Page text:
My Other Pages

Sunday, June 20, 2010

To Publish With A New E-Publisher...Or Not?

During the past couple of weeks, several of my aspiring author friends have been all a twitter (that is, "a twitter"as in old-fashioned chirping away with one another rather than as in modern tweeting on Twitter) about a new e-publisher on the scene (I'll call it "Happy New Publisher"). I researched this start-up on EREC and elsewhere, learning that the two principals have no editorial experience between them. As an attorney, I shivered at the inherent dangers of getting caught up as an author in such a scenario.

Then, as it would happen, an aspiring author (I'll call her "Happy New Author") mentioned that she had just submitted a story to Happy New Publisher. A few days later, Happy New Author said that she had a contract in hand from Happy New Publisher and was off to choose a book cover. I wish her the best, as I always enjoy vicariously when someone else succeeds at something.

But would I go this way? No, this isn't the right scenario for me. When it comes to writing, I want one thing more than anything—an editor. Oh yes, I want an editor, one who has experience, one who'll see my promise, one who'll send me revision requests, one who'll demand more and more of me. When this happens, and I know it won't happen within a few days, I'll be a happy new author, but probably one with an established publisher, whether print or electronic.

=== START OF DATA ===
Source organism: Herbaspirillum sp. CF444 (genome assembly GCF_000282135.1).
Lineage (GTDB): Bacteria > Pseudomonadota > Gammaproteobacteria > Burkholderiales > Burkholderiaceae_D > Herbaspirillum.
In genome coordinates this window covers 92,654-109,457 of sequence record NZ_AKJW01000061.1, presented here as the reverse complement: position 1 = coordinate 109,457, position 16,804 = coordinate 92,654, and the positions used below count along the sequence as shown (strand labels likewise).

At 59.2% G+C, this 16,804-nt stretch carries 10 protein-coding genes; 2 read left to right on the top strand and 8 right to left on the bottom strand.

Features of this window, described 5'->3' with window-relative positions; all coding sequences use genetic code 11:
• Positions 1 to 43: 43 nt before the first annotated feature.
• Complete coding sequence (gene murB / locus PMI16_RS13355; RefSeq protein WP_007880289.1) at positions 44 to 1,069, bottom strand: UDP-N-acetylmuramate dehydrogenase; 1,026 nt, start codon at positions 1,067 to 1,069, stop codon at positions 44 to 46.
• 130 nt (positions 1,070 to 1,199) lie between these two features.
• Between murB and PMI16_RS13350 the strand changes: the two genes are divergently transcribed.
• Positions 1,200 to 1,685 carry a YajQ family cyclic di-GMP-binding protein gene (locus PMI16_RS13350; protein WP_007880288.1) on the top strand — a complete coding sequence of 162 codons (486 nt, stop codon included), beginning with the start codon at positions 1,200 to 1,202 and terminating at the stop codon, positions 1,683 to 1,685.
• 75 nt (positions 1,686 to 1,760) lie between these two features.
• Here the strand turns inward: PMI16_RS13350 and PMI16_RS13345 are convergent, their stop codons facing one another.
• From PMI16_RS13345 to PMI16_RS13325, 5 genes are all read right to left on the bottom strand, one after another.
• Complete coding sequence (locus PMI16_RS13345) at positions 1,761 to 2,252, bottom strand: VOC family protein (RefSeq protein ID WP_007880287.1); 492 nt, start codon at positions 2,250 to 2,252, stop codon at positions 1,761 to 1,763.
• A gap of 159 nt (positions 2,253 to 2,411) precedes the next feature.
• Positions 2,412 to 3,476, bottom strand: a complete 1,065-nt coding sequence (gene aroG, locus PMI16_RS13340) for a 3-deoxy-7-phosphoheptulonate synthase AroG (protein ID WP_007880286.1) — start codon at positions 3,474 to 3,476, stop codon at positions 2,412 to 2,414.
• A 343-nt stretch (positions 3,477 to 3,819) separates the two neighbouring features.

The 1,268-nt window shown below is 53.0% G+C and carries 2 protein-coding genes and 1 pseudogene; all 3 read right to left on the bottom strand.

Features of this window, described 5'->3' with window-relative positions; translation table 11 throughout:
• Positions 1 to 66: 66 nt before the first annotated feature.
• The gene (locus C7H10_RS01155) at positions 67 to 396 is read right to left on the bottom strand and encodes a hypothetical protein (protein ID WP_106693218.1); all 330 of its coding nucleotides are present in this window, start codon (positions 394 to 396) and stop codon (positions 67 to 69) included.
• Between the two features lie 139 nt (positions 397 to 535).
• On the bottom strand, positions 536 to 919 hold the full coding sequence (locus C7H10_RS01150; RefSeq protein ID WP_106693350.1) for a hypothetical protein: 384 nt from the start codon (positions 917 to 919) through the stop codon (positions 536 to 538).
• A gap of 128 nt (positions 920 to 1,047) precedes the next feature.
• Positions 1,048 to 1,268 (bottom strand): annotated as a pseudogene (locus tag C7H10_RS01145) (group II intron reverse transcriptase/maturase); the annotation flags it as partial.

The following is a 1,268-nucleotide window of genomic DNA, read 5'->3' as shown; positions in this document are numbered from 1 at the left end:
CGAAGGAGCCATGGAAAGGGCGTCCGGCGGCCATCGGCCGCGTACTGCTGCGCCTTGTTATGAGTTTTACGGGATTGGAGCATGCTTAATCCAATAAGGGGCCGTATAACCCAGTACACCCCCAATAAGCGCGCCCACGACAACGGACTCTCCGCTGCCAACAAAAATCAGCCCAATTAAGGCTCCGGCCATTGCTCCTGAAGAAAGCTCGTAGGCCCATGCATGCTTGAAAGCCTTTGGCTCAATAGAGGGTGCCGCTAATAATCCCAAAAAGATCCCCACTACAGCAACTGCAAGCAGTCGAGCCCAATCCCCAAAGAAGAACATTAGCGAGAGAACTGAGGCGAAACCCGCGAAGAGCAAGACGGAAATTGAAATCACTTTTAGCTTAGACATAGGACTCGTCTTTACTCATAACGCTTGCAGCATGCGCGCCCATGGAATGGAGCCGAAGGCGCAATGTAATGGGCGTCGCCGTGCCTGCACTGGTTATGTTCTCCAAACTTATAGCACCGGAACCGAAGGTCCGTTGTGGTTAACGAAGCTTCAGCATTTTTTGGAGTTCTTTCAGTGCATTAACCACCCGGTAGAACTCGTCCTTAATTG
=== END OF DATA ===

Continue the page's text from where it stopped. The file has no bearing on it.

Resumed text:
Happy Writing...and Revising!

3 comments:

  1. I share your cringes about authors happily marching off with the first publisher to offer them a contract...often with little or no research into the company. However, I believe the assumption that lack of editing only happens at e-pubs is misleading.

    As the founder, publisher, editor at Black Velvet Seductions I can tell you that I am very much focused on looking for the promise in authors and books. Sadly, a lot of authors who have promising books don't themselves have much promise for the simple reason they don't have the work ethic to stretch a little more, work a little harder, revise a bit more to strengthen the work.

    They see "Happy New Publisher" who offers them a contract in a week...who asks them to do very few if any revisions...and they think that that is a better deal than publishing with a publisher who is more established, who has more sales channels, but who requires more work to attain the contract.

    There are essentially two kinds of publishers--those that make their money on quantity who will publish almost anything vaguely readable and those who publish far fewer titles but who take more care in what they publish.